Radioactive part mistakenly sold, melted with scrap metal in China

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Sunday, March 29, 2009

A highly radioactive lead ball that vanished from a factory in China has been traced to a Shaanxi Province metalworks. The ball was removed during the dismantling of a factory in Tongchuan City.

The component vanished on Monday when workers broke up the Shaanxi Qinling Cement Company's 53-year-old factory for not meeting environmental standards. The ball contains the radioactive isotope caesium-137 and was part of a scale to gauge the quantity of goods passing on a conveyor belt.

Caesium-137 emits gamma rays which can damage the nervous system, lead to infertility and be fatal. It is formed by nuclear fission.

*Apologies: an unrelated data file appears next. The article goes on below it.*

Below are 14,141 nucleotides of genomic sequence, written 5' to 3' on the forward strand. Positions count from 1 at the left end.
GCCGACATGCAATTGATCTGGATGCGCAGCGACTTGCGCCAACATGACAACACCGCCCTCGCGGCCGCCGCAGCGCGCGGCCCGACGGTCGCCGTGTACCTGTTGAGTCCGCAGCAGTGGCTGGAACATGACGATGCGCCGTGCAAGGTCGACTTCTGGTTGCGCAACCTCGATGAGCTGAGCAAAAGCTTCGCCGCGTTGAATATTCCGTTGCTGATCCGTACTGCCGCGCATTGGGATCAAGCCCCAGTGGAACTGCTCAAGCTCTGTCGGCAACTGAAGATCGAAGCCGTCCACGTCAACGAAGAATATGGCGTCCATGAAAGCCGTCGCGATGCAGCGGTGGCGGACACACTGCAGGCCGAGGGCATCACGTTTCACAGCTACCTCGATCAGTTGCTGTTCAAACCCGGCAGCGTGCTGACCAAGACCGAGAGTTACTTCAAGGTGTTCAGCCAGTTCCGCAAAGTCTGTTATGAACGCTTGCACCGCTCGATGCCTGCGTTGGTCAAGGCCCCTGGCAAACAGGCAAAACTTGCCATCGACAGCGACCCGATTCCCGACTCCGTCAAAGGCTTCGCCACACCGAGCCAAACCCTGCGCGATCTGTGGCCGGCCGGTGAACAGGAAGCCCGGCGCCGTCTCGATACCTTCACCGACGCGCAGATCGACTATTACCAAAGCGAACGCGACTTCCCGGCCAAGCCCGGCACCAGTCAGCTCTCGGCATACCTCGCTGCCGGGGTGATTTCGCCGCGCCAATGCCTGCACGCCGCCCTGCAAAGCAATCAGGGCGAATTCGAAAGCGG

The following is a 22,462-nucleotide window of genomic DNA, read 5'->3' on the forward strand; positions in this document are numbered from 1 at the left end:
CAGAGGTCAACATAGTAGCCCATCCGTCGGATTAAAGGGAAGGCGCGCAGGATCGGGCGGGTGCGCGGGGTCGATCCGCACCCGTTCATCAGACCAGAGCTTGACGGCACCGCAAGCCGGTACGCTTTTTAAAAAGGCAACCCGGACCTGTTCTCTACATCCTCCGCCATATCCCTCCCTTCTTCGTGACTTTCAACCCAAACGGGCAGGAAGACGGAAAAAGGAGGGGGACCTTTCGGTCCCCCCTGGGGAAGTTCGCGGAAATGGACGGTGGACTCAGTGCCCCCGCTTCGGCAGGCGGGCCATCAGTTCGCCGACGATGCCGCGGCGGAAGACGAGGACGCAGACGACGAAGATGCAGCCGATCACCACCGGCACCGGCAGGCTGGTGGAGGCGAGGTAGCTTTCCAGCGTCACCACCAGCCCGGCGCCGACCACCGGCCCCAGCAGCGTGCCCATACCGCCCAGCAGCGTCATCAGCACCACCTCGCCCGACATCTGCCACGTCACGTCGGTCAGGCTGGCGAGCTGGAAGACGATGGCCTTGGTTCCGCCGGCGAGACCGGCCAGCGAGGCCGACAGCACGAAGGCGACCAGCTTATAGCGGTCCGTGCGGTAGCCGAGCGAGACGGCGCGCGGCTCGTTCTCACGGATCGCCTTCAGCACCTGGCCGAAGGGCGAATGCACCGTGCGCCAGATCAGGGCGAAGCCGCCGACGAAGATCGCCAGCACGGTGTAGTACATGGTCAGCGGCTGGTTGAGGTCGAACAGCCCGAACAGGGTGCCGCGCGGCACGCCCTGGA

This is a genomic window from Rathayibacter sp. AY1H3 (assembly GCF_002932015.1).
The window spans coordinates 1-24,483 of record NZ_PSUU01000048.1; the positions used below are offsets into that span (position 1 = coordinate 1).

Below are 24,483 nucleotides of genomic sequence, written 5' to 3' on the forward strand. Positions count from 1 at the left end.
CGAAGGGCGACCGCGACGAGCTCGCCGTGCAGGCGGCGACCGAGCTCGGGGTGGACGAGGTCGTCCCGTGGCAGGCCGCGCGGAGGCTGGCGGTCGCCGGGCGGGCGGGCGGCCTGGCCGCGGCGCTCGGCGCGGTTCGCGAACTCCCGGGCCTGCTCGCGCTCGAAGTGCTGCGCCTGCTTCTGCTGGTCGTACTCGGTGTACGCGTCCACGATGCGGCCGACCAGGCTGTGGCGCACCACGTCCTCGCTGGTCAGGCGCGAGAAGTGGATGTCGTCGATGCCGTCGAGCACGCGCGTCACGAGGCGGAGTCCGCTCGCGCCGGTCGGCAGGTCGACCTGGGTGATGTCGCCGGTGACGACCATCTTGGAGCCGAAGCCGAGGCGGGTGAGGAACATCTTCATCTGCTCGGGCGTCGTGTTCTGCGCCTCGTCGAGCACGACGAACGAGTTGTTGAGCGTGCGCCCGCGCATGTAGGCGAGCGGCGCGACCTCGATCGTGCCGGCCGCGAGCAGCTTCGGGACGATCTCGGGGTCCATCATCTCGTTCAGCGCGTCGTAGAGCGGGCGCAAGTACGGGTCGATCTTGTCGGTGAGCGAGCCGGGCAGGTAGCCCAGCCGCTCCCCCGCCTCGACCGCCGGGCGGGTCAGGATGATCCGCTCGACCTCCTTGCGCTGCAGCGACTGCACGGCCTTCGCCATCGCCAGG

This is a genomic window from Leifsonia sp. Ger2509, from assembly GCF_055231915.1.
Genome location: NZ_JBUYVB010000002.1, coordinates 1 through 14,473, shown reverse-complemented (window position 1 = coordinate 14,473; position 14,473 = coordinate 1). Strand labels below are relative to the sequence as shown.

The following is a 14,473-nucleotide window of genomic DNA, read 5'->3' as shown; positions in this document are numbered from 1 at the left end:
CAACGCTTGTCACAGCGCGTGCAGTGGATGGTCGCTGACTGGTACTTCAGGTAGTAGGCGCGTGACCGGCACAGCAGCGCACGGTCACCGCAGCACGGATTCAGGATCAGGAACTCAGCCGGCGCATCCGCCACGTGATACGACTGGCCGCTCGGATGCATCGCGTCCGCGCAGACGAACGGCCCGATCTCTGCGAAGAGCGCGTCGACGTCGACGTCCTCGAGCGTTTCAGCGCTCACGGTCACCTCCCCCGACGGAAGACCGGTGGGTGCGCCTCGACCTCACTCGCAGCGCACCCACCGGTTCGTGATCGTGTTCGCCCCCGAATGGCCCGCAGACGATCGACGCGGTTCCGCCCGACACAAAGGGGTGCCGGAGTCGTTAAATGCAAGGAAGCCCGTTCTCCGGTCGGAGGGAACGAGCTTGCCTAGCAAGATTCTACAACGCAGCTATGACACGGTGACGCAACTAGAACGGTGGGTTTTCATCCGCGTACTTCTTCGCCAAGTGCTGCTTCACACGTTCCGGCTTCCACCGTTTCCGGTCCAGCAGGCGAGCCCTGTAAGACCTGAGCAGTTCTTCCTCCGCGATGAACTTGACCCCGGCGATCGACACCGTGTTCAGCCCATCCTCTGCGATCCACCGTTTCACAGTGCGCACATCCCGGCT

Investigators thought the missing part had most likely been accidentally mixed in with scrap and sold on to metalworkers. On Friday, high levels of radiation were detected at the Xingbao Steel and Iron Company Ltd. The Weinan City business had bought eight truckloads of scrap metal from the cement factory.

Further investigations determined that the ball had been melted down in the No. 6 smelter at Xingbao's factory. Slag from the smelter was found to be radioactive, and technicians are now working to clean the toxic slag and the smelter. Xi'an-based Northwest Institute of Nuclear Technology researcher Wang Xuhui stated that the steel products themselves were safe, as the caesium-137 had mostly ended up in the slag.


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